For a student of military history, the most astonishing fact about the current international scene is that there isn't a single conflict in which two uniformed militaries are pitted against each other. The last one was a brief clash in 2008 between Russia and Georgia. In our day, the specter of conventional conflict, which has dominated the imagination of the West since the days of the Greek hoplites, has almost been lifted.
But the world is hardly at peace. Algeria fights hostage-takers at a gas plant. France fights Islamist extremists in Mali. Israel fights Hamas. The U.S. and its allies fight the Taliban in Afghanistan. Syria's Bashar al-Assad fights rebels seeking to overthrow him. Colombia fights and negotiates with the FARC. Mexico fights drug gangs. And various African countries fight the Lord's Resistance Army.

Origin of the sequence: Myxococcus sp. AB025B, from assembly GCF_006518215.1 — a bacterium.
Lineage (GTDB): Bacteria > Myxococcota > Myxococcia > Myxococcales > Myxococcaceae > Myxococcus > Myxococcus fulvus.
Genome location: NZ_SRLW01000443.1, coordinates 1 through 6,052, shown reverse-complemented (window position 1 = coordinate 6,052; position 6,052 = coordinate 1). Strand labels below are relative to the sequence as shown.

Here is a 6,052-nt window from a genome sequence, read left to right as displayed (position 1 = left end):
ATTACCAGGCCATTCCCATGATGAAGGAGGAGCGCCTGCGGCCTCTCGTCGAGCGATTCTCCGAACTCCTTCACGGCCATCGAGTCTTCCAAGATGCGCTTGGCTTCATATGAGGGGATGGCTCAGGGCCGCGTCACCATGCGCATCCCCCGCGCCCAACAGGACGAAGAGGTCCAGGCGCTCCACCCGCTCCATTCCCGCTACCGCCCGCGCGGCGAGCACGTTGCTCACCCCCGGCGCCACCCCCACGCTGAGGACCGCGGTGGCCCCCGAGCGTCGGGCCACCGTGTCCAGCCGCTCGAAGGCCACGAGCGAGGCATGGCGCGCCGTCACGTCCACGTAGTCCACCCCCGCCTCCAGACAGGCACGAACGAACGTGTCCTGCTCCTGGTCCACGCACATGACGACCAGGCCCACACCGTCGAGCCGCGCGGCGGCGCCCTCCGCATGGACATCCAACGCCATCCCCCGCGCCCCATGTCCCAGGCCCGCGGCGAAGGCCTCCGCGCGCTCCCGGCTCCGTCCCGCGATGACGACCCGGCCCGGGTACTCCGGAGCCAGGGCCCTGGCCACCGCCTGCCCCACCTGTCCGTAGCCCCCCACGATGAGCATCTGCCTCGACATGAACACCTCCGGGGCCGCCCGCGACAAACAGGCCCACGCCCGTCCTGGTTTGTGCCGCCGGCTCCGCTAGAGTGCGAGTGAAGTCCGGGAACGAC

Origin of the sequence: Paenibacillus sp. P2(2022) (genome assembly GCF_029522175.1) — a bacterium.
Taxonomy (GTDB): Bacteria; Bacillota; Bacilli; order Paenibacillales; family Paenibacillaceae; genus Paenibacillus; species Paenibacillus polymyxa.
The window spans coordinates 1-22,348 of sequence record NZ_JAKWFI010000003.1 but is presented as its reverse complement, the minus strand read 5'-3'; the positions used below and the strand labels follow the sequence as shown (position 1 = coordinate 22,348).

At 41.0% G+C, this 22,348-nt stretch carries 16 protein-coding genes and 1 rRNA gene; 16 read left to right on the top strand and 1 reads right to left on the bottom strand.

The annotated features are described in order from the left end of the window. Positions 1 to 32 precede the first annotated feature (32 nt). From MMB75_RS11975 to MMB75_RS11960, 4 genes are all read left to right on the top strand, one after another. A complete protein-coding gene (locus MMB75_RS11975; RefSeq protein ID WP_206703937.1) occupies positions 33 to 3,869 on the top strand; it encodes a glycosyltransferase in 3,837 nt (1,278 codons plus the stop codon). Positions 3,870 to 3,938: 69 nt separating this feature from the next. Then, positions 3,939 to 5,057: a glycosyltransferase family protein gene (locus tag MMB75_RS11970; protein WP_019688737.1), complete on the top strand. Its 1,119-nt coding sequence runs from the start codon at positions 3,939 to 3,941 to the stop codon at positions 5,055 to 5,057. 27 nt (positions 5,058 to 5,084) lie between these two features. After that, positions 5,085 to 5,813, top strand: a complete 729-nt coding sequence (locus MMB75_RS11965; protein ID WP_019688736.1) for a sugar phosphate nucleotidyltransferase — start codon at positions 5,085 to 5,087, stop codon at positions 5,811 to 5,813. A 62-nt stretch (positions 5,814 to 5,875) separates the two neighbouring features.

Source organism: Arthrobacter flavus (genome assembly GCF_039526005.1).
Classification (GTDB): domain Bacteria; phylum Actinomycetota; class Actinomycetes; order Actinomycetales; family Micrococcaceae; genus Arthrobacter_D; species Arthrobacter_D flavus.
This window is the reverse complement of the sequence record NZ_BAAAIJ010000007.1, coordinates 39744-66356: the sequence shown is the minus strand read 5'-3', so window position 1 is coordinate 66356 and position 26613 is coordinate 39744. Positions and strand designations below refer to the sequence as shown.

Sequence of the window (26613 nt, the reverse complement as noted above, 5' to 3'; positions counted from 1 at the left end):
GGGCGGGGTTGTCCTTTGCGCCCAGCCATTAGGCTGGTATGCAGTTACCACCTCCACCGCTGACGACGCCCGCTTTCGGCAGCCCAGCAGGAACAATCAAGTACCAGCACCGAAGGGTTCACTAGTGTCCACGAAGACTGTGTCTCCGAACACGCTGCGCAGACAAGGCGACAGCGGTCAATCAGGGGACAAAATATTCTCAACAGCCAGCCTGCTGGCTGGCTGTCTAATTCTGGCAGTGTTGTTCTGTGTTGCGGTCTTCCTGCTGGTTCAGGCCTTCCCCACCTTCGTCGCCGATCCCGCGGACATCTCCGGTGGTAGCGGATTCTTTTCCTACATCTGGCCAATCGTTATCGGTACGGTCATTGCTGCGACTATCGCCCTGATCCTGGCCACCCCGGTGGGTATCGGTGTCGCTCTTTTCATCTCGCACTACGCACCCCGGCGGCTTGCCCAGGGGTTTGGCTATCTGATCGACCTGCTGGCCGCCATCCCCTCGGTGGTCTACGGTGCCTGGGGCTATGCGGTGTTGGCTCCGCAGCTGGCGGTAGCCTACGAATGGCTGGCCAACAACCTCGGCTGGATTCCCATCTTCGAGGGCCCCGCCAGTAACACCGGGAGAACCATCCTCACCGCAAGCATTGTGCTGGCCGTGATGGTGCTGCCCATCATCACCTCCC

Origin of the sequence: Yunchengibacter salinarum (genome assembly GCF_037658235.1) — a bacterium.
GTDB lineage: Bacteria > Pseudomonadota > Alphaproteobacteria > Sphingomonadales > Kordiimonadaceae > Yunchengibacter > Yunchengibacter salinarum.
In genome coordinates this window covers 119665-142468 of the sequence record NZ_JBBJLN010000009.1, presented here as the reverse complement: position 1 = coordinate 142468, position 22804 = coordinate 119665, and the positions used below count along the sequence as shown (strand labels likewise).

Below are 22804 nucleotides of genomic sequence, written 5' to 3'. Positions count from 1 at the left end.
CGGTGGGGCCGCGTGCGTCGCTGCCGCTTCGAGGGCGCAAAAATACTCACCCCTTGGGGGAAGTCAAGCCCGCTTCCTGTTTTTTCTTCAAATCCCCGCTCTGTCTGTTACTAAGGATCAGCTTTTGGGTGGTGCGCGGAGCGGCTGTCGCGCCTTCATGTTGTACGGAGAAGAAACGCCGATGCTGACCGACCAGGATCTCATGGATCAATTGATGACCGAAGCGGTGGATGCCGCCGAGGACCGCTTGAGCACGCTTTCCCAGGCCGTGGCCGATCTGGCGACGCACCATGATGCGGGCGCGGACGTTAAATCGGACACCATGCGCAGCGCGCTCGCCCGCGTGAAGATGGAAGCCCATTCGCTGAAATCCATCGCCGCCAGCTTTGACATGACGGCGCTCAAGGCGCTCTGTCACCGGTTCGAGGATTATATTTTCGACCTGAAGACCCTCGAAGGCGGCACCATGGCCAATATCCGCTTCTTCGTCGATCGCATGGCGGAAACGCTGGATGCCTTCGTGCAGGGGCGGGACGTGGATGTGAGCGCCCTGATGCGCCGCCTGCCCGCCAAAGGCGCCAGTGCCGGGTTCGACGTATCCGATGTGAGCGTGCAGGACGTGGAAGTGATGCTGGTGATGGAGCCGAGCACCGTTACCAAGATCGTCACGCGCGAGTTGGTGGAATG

These are wars without front lines, without neatly defined starting and end points. They are messy, bloody affairs, in which attackers, typically without uniforms, engage in hit-and-run raids and often target civilians. They are, in short, guerrilla wars, and they are deadly. In Syria alone, more than 60,000 people have died since 2011, according to the United Nations. In Mexico, nearly 50,000 have died in drug violence since 2006. Hundreds of thousands more have perished in Africa's civil wars. The past decade has also seen unprecedented terrorist attacks, ranging from 9/11 to suicide bombings in Iraq. To understand today's world, you have to understand guerrillas and the terrorist movements that are their close cousins.